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Woolsey takes new approach to restrict coastal drilling

With her time in Congress running short, Rep. Lynn Woolsey, D-Petaluma, is pursuing a new approach to protecting more of the North Coast from oil drilling -- one that doesn't require a vote in the Republican-controlled House.

Woolsey and California Democratic Sen. Barbara Boxer have asked President Barack Obama to establish a marine monument covering about 2,800 square miles off the Mendocino, Sonoma and Marin coasts, a step Obama could take, like George W. Bush and Bill Clinton before him, with the stroke of a pen.

"It's time for a Hail Mary pass," said Richard Charter of Bodega Bay, a veteran anti-drilling advocate.

Woolsey, who retires from Congress in January, has tried since 2004 to protect the same coastal waters from energy development by including them in two marine sanctuaries which run from the Golden Gate Bridge to Bodega Head.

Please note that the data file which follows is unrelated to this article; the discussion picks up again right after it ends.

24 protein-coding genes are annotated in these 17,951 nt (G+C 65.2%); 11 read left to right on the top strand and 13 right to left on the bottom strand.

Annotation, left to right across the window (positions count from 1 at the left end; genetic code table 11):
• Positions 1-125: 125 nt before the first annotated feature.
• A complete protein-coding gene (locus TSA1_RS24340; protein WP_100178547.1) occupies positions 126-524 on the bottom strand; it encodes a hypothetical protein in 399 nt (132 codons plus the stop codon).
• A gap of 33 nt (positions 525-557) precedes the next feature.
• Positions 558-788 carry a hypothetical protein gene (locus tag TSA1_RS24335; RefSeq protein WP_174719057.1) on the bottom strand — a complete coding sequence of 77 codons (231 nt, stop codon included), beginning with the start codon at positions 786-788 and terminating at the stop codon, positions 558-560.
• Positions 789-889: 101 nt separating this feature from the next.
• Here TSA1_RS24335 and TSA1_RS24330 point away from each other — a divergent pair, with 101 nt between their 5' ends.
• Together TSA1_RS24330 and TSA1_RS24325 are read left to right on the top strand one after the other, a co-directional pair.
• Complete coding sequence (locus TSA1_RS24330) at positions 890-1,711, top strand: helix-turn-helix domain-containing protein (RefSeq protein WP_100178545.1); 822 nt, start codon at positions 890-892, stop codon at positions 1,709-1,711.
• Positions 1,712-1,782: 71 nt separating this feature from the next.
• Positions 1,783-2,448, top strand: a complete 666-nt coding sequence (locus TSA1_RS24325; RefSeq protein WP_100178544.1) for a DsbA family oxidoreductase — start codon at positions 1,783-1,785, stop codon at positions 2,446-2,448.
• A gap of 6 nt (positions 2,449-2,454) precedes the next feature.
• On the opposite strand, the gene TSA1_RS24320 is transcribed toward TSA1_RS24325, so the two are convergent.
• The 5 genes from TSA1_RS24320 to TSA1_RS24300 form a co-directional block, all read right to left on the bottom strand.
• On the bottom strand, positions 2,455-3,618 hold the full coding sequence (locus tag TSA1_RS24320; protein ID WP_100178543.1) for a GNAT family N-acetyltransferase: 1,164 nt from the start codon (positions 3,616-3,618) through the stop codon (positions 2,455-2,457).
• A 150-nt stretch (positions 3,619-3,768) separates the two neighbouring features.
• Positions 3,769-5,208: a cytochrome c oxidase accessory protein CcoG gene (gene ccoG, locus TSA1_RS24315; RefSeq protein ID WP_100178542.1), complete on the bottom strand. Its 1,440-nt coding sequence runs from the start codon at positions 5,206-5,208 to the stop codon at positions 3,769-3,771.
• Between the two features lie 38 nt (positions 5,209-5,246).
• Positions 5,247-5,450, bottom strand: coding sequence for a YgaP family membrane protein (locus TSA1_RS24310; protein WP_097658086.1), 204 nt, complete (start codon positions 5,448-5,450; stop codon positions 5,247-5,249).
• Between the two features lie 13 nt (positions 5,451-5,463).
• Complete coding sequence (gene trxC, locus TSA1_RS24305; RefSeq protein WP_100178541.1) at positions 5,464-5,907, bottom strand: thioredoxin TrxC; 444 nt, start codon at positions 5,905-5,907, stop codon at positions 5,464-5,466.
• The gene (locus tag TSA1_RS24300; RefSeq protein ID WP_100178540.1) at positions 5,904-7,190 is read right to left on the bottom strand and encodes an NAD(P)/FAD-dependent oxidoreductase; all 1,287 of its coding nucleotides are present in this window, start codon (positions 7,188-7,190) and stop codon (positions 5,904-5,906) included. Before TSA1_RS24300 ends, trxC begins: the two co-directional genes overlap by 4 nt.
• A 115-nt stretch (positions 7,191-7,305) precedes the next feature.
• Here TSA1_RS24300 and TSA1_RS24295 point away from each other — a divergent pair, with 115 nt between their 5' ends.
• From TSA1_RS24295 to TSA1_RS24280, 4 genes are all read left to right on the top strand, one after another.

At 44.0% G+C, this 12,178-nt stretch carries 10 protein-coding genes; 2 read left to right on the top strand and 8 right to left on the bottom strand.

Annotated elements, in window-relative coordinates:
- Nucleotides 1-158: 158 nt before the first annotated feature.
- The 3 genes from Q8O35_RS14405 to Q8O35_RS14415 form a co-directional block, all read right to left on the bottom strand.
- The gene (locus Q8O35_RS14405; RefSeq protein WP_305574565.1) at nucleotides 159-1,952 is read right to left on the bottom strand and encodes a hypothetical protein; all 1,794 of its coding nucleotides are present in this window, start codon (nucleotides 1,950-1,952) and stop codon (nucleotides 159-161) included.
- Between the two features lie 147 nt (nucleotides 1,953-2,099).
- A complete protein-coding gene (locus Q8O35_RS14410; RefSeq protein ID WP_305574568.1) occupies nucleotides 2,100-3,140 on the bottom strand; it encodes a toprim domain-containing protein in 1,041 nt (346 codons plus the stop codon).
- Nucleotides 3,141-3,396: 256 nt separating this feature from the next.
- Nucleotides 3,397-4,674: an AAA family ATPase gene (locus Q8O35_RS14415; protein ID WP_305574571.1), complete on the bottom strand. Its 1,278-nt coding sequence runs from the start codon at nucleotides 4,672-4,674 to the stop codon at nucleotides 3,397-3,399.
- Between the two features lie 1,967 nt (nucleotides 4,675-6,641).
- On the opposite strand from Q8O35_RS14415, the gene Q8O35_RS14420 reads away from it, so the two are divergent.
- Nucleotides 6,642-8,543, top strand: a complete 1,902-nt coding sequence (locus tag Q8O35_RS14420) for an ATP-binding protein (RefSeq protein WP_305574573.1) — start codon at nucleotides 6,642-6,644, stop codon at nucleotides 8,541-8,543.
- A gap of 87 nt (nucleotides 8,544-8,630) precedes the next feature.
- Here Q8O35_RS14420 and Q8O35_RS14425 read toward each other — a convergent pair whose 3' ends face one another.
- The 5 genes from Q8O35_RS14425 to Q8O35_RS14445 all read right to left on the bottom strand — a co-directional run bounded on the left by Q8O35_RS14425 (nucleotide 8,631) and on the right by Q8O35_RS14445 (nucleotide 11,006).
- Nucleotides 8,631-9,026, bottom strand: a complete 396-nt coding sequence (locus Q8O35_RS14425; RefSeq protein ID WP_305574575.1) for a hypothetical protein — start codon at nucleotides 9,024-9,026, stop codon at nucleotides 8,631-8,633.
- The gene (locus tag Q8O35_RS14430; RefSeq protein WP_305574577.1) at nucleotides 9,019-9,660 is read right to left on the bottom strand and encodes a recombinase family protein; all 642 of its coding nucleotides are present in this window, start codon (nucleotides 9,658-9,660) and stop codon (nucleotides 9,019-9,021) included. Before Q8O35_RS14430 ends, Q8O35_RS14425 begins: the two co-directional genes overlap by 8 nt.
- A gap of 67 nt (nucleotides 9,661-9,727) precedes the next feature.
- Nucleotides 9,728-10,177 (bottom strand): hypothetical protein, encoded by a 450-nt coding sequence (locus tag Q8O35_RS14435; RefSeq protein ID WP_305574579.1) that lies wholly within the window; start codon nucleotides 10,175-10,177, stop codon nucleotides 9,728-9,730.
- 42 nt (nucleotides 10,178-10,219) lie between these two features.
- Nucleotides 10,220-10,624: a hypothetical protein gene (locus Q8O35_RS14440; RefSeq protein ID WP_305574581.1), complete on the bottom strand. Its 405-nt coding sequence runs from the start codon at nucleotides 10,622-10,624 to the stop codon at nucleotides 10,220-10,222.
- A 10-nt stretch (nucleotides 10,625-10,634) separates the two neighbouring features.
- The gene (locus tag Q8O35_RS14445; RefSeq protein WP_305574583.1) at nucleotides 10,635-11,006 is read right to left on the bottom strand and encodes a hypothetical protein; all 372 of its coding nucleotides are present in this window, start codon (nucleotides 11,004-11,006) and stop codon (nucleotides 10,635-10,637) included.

But she and Charter say the legislative route will likely remain blocked by oil-friendly Republicans.

The House "is run by people who aren't going to support anything good like this," Woolsey said Monday in a telephone interview.

Appealing to the Obama administration for a marine monument "gets us around this logjam," said Charter, a senior fellow with The Ocean Foundation, a nonprofit environmental group.

The proposed monument would extend the protected area to Point Arena in southern Mendocino County.

"I think it's a great idea," said Rep.-elect Jared Huffman, D-San Rafael, the incoming North Coast congressman who campaigned this year strongly on his environmental credentials.

In January 2000, President Bill Clinton established the California Coastal National Monument by executive order, protecting all the islets, reefs and rock outcroppings -- including the Farallon Islands -- along the 840-mile California coast.

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